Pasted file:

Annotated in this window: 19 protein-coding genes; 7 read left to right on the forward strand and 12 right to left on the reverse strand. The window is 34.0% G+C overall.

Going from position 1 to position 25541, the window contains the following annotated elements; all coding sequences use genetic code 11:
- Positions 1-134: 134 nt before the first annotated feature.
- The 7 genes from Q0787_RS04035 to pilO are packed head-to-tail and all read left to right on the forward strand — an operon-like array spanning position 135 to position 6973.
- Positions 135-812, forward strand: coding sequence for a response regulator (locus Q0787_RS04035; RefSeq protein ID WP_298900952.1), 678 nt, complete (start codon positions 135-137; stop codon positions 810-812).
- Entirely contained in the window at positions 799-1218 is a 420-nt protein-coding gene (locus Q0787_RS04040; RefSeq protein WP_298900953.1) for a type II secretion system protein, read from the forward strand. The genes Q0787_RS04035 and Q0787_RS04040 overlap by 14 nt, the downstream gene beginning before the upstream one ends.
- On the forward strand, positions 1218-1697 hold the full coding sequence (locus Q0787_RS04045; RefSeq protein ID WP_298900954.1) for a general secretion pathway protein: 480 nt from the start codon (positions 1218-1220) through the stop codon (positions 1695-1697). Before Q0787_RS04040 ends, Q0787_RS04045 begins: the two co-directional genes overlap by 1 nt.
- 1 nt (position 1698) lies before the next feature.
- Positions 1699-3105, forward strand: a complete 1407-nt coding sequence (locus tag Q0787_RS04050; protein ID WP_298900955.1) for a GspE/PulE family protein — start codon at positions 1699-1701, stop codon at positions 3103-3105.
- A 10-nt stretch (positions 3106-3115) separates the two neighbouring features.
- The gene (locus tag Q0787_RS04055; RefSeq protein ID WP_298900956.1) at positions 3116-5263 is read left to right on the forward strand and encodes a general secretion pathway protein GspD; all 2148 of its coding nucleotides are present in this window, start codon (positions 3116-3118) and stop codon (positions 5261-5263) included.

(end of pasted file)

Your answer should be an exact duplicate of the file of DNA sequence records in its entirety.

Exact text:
Annotated in this window: 19 protein-coding genes; 7 read left to right on the forward strand and 12 right to left on the reverse strand. The window is 34.0% G+C overall.

Going from position 1 to position 25541, the window contains the following annotated elements; all coding sequences use genetic code 11:
- Positions 1-134: 134 nt before the first annotated feature.
- The 7 genes from Q0787_RS04035 to pilO are packed head-to-tail and all read left to right on the forward strand — an operon-like array spanning position 135 to position 6973.
- Positions 135-812, forward strand: coding sequence for a response regulator (locus Q0787_RS04035; RefSeq protein ID WP_298900952.1), 678 nt, complete (start codon positions 135-137; stop codon positions 810-812).
- Entirely contained in the window at positions 799-1218 is a 420-nt protein-coding gene (locus Q0787_RS04040; RefSeq protein WP_298900953.1) for a type II secretion system protein, read from the forward strand. The genes Q0787_RS04035 and Q0787_RS04040 overlap by 14 nt, the downstream gene beginning before the upstream one ends.
- On the forward strand, positions 1218-1697 hold the full coding sequence (locus Q0787_RS04045; RefSeq protein ID WP_298900954.1) for a general secretion pathway protein: 480 nt from the start codon (positions 1218-1220) through the stop codon (positions 1695-1697). Before Q0787_RS04040 ends, Q0787_RS04045 begins: the two co-directional genes overlap by 1 nt.
- 1 nt (position 1698) lies before the next feature.
- Positions 1699-3105, forward strand: a complete 1407-nt coding sequence (locus tag Q0787_RS04050; protein ID WP_298900955.1) for a GspE/PulE family protein — start codon at positions 1699-1701, stop codon at positions 3103-3105.
- A 10-nt stretch (positions 3106-3115) separates the two neighbouring features.
- The gene (locus tag Q0787_RS04055; RefSeq protein ID WP_298900956.1) at positions 3116-5263 is read left to right on the forward strand and encodes a general secretion pathway protein GspD; all 2148 of its coding nucleotides are present in this window, start codon (positions 3116-3118) and stop codon (positions 5261-5263) included.